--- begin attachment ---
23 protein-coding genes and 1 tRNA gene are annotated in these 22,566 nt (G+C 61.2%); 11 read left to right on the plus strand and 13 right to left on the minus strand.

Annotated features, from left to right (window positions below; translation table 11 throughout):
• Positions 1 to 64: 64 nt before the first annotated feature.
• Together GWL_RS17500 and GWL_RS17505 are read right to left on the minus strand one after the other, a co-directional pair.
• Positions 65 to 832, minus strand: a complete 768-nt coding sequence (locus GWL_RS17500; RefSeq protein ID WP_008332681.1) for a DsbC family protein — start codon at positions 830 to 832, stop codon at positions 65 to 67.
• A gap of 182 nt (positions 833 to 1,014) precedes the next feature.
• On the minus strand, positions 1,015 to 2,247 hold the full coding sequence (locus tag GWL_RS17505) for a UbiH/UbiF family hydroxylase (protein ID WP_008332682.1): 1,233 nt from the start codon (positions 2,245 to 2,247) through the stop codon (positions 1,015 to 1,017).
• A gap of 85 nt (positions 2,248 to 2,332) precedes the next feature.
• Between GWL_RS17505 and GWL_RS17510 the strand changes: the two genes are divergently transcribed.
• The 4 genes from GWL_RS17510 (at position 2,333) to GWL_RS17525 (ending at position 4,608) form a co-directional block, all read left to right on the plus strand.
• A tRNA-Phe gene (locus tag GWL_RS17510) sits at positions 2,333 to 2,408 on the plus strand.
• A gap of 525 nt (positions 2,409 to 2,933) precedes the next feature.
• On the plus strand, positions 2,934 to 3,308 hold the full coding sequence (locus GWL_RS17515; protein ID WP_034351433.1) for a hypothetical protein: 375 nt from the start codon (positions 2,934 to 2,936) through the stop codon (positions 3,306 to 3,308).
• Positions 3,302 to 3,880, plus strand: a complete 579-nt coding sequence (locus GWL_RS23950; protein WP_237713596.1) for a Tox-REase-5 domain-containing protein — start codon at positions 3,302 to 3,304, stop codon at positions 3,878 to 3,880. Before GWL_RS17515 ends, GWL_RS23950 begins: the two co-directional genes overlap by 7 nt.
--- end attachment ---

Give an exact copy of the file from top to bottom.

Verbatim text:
23 protein-coding genes and 1 tRNA gene are annotated in these 22,566 nt (G+C 61.2%); 11 read left to right on the plus strand and 13 right to left on the minus strand.

Annotated features, from left to right (window positions below; translation table 11 throughout):
• Positions 1 to 64: 64 nt before the first annotated feature.
• Together GWL_RS17500 and GWL_RS17505 are read right to left on the minus strand one after the other, a co-directional pair.
• Positions 65 to 832, minus strand: a complete 768-nt coding sequence (locus GWL_RS17500; RefSeq protein ID WP_008332681.1) for a DsbC family protein — start codon at positions 830 to 832, stop codon at positions 65 to 67.
• A gap of 182 nt (positions 833 to 1,014) precedes the next feature.
• On the minus strand, positions 1,015 to 2,247 hold the full coding sequence (locus tag GWL_RS17505) for a UbiH/UbiF family hydroxylase (protein ID WP_008332682.1): 1,233 nt from the start codon (positions 2,245 to 2,247) through the stop codon (positions 1,015 to 1,017).
• A gap of 85 nt (positions 2,248 to 2,332) precedes the next feature.
• Between GWL_RS17505 and GWL_RS17510 the strand changes: the two genes are divergently transcribed.
• The 4 genes from GWL_RS17510 (at position 2,333) to GWL_RS17525 (ending at position 4,608) form a co-directional block, all read left to right on the plus strand.
• A tRNA-Phe gene (locus tag GWL_RS17510) sits at positions 2,333 to 2,408 on the plus strand.
• A gap of 525 nt (positions 2,409 to 2,933) precedes the next feature.
• On the plus strand, positions 2,934 to 3,308 hold the full coding sequence (locus GWL_RS17515; protein ID WP_034351433.1) for a hypothetical protein: 375 nt from the start codon (positions 2,934 to 2,936) through the stop codon (positions 3,306 to 3,308).
• Positions 3,302 to 3,880, plus strand: a complete 579-nt coding sequence (locus GWL_RS23950; protein WP_237713596.1) for a Tox-REase-5 domain-containing protein — start codon at positions 3,302 to 3,304, stop codon at positions 3,878 to 3,880. Before GWL_RS17515 ends, GWL_RS23950 begins: the two co-directional genes overlap by 7 nt.